Background and aims Patients with ulcerative colitis (UC) are prone to colorectal cancer and dysplastic polyps and also have sporadic adenomas. There is scant information, however, relating the prevalence of sporadic adenomas in UC patients compared with normal subjects. The aim of this study was to assess the prevalence of all dysplastic lesions in UC and compare the prevalence of adenomas to that in the general population. Methods A single-center retrospective study, in which all patients with diagnosed UC were followed during a ten-year period. The incidence of polyps and colorectal cancers were recorded and compared to that of an age-matched group in the general population who had screening colonoscopy. Results A total of 229 UC patients were included compared with 450 age-matched subjects who underwent a single colonoscopy. The average number of colonoscopies per UC patient was 3. The rate of sporadic adenomas among UC patients (9.6%), as well as the rate of all dysplastic polyps (11.2%) in these patients, were significantly lower than the rate of adenomas among the control population (24%; OR 0.33–0.44; P < 0.0001). Despite this, the rates of colon cancer were comparable between the groups (2.1% vs. 1.5%, P = 0.55). Conclusions In spite of the observed lower rate of dysplastic polyps in UC patients, this should not preclude tight surveillance in this high-risk population.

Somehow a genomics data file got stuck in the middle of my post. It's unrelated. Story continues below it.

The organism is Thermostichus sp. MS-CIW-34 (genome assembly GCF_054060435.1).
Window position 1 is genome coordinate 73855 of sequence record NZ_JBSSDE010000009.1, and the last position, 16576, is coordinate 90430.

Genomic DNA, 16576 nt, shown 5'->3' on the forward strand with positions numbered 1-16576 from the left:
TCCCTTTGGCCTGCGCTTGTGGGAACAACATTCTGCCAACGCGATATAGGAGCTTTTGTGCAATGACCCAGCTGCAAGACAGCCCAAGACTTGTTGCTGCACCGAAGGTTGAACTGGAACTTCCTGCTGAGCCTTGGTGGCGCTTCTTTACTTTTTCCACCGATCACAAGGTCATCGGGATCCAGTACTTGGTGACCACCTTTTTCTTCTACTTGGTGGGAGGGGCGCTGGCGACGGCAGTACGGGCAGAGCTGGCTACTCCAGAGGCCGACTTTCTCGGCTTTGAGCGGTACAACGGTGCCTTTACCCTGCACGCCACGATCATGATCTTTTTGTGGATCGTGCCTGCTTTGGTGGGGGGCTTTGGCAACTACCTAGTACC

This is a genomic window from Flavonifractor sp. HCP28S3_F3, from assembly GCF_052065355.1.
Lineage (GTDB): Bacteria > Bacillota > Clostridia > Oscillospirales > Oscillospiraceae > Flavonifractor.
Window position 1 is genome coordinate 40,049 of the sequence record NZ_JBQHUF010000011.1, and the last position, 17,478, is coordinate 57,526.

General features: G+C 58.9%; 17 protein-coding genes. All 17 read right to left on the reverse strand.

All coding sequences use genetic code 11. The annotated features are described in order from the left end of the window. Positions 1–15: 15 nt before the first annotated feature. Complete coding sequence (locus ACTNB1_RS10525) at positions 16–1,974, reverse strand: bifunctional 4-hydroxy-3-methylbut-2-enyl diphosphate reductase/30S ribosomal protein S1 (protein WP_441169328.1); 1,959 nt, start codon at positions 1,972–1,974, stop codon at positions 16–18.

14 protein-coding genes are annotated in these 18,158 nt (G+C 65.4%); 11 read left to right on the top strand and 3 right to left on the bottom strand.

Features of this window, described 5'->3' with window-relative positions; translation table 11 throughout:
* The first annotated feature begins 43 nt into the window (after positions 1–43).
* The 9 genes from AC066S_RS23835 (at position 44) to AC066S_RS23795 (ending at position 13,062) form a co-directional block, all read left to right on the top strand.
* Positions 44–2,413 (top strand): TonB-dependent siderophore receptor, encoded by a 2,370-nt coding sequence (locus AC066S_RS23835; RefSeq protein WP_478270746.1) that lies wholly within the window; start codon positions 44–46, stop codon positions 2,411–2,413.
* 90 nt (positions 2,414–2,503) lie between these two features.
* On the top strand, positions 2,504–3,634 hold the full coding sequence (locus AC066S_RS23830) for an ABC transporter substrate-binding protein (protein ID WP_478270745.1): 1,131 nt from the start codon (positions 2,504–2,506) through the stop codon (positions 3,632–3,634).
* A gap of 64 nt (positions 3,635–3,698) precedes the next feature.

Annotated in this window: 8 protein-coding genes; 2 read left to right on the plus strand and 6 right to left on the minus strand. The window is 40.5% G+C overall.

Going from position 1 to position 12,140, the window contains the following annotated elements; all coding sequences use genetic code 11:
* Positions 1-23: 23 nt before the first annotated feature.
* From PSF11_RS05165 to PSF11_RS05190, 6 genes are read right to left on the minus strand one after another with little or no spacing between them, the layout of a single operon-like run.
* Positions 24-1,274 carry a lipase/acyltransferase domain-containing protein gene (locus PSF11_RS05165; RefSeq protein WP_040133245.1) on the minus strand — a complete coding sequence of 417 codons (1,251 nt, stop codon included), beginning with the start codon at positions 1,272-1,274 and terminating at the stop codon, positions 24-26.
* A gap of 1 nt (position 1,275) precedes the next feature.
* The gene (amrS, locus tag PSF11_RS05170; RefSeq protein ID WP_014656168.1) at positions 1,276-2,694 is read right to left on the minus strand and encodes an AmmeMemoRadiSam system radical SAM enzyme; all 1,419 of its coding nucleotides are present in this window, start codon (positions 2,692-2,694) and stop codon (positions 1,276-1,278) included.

|Number of pages||6|
|Journal||Clinics and Research in Hepatology and Gastroenterology|
|State||Published - 1 Mar 2017|